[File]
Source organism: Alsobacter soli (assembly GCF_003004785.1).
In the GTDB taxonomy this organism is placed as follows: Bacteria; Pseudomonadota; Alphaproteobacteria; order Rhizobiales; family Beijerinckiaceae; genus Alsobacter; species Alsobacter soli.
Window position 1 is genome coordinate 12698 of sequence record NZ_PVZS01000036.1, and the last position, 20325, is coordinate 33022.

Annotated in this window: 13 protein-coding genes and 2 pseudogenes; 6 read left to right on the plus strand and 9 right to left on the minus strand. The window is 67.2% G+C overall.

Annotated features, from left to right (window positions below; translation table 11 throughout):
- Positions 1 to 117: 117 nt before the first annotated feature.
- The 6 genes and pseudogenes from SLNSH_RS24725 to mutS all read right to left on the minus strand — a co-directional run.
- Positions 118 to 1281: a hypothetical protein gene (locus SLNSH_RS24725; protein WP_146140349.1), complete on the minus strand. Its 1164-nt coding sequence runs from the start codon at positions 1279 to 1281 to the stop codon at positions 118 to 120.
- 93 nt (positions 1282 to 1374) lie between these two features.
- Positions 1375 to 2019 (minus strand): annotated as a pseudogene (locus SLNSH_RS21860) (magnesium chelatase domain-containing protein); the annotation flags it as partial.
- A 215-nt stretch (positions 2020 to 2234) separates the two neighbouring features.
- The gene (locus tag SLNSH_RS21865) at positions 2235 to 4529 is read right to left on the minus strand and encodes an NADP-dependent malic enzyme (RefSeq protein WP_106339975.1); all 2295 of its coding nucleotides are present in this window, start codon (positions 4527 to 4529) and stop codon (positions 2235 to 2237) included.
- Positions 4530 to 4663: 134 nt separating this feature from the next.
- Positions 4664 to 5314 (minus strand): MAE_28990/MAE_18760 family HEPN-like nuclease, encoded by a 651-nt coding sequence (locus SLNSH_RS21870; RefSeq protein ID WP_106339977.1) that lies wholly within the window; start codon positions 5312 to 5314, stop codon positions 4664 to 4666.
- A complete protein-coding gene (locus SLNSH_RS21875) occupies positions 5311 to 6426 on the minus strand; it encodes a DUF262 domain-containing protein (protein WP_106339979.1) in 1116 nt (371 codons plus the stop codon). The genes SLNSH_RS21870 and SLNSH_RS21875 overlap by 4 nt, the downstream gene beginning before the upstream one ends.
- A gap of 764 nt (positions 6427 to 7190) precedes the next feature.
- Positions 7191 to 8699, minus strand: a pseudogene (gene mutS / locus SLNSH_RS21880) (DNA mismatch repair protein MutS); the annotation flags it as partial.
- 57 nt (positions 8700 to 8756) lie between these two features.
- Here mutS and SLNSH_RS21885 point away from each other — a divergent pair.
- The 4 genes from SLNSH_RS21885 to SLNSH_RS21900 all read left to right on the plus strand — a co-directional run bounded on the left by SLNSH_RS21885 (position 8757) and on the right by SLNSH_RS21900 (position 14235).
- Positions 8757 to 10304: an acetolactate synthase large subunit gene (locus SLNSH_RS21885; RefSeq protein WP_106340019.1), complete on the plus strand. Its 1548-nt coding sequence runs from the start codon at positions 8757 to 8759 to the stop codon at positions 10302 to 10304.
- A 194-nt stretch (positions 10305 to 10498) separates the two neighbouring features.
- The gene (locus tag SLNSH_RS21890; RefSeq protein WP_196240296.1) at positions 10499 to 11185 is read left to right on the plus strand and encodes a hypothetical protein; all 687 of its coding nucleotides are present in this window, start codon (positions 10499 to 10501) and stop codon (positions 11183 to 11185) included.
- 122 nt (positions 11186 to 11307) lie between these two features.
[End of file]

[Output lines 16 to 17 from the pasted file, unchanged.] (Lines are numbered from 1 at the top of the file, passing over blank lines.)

- A gap of 764 nt (positions 6427 to 7190) precedes the next feature.
- Positions 7191 to 8699, minus strand: a pseudogene (gene mutS / locus SLNSH_RS21880) (DNA mismatch repair protein MutS); the annotation flags it as partial.